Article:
Housing project ‘on track’

Units of the Morningstar Housing Development which is on track to completion.

The City of Cape Town has denied claims that it’s falling behind schedule on the Morningstar housing development, saying the project is on track and will be finished on time next month.

This comes after the City’s new housing programme manager, Duke Gumede, requested it be delayed because of the community’s interference, following a public meeting in April.

But Brett Herron, mayoral committee member for transport and urban development, denied community interference had delayed the project.

“There is no delay in the handover to beneficiaries. The contractor is still on site finalising snags,” he said.

“The community did not interfere as is alleged. The demand and need for housing in Cape Town is a serious challenge, and it goes without saying that the communities who stand to benefit from any new housing development would want to be more informed and be part of the process.

“We do not see this as interference but rather as ongoing engagement.”

The City has spent about
R34 million on the 166-unit development, which is set to benefit 664 people, on the housing waiting list.

Construction has been happening for more than a year.

Mayor Patricia de Lille was at the sod-turning ceremony in February 2017.

Zane Williams, chairman of the Morningstar Development and Upliftment Initiative (MDUI), said the community had not interfered with the project but wanted due process to be followed in the way houses were allocated.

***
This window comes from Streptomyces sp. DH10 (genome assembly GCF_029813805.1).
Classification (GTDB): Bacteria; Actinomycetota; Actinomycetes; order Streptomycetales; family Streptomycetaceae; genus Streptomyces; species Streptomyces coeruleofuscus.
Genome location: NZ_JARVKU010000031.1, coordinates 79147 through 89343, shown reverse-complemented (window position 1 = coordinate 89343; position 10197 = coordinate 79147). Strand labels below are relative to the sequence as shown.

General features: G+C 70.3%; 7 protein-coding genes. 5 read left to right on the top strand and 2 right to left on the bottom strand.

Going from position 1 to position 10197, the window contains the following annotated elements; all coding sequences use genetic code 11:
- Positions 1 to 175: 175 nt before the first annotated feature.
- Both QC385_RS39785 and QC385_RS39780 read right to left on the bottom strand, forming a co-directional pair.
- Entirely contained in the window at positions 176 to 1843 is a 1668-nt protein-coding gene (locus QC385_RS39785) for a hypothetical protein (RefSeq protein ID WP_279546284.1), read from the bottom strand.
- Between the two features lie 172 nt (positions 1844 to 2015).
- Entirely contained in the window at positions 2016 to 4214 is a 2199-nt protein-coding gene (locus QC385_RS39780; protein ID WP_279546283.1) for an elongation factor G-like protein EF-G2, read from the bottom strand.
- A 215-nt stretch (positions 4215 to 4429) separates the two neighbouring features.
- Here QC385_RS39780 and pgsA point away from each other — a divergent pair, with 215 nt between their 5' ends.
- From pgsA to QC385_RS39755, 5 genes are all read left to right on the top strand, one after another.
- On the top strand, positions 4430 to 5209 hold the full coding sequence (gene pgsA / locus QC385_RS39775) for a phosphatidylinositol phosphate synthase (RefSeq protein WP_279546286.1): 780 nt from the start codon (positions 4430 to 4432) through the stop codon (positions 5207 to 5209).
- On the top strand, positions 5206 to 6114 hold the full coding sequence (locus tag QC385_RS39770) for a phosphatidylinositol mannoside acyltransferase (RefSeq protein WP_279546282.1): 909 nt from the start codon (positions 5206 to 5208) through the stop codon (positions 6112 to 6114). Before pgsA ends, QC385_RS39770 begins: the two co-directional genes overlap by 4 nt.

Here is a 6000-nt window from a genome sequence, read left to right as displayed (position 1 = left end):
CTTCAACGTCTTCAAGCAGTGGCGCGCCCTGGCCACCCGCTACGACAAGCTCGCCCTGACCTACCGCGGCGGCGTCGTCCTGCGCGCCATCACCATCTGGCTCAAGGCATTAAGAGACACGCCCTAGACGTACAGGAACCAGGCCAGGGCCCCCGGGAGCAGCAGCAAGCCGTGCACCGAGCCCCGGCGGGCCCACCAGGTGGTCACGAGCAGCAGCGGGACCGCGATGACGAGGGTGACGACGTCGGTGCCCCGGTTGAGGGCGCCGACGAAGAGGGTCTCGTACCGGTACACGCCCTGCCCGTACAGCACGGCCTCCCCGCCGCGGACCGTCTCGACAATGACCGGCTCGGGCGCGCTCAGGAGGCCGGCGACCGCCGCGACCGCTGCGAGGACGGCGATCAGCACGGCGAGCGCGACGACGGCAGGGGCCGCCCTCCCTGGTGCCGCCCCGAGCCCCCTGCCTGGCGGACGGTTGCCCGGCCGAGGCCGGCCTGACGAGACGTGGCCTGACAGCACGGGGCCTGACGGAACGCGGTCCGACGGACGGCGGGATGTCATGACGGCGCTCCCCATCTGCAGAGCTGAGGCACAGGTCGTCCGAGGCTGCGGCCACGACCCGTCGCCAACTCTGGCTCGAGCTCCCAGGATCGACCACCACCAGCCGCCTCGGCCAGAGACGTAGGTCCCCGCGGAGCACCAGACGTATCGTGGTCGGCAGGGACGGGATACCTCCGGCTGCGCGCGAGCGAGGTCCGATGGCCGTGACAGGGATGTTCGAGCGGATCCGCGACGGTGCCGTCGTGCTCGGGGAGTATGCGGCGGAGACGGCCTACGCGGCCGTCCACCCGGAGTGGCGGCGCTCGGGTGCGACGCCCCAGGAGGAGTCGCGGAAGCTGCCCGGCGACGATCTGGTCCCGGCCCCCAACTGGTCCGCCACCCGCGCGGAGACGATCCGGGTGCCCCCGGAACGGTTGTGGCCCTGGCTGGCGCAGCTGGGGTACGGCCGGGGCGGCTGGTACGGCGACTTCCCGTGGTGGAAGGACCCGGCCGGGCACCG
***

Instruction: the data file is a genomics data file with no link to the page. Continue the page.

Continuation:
“We have no problem with the project as long as the list reflects the greater community of Morningstar,” he said (“Morningstar housing needs not met,” Northern News, November 23, 2017).

“We’re waiting for a revised list of beneficiaries from the City because the majority of them are from external areas.

“All we’re saying is for them to prioritise the community of Morningstar who have been on the waiting list for more than 20 years.”

According to the City, beneficiaries were chosen in line with the City’s housing allocation policy, with 132 Morningstar residents having been approved as beneficiaries. (“Morningstar Gets RDP housing,” Northern News, March 2, 2017).

The project will have 152 double-storey and 14 single-storey houses and beneficiaries must be first-time homeowners earning less than R3 500 a month.

The City surveyed social and economic conditions in the area to understand the housing need in Morningstar.

But Mr Williams doesn’t believe that was enough.

“We want the City to do a consultative process, involve the community in this project. It can’t just make huge decisions without properly engaging the community,” he said.

The City elected a project steering committee and held public meetings with the Morningstar community.

Mr Williams said while they supported the project, they would not hesitate to hold the City accountable.

“Everything seems to be going on track at the moment; we have no problem with the project, as long as it reflects the needs of the community.

“If the beneficiary list doesn’t show that, there will be a court process,” he said.

Mr Herron, said the project steering committee had met earlier this month and was confident the hand-overs to beneficiaries would be finalised in the next few weeks.

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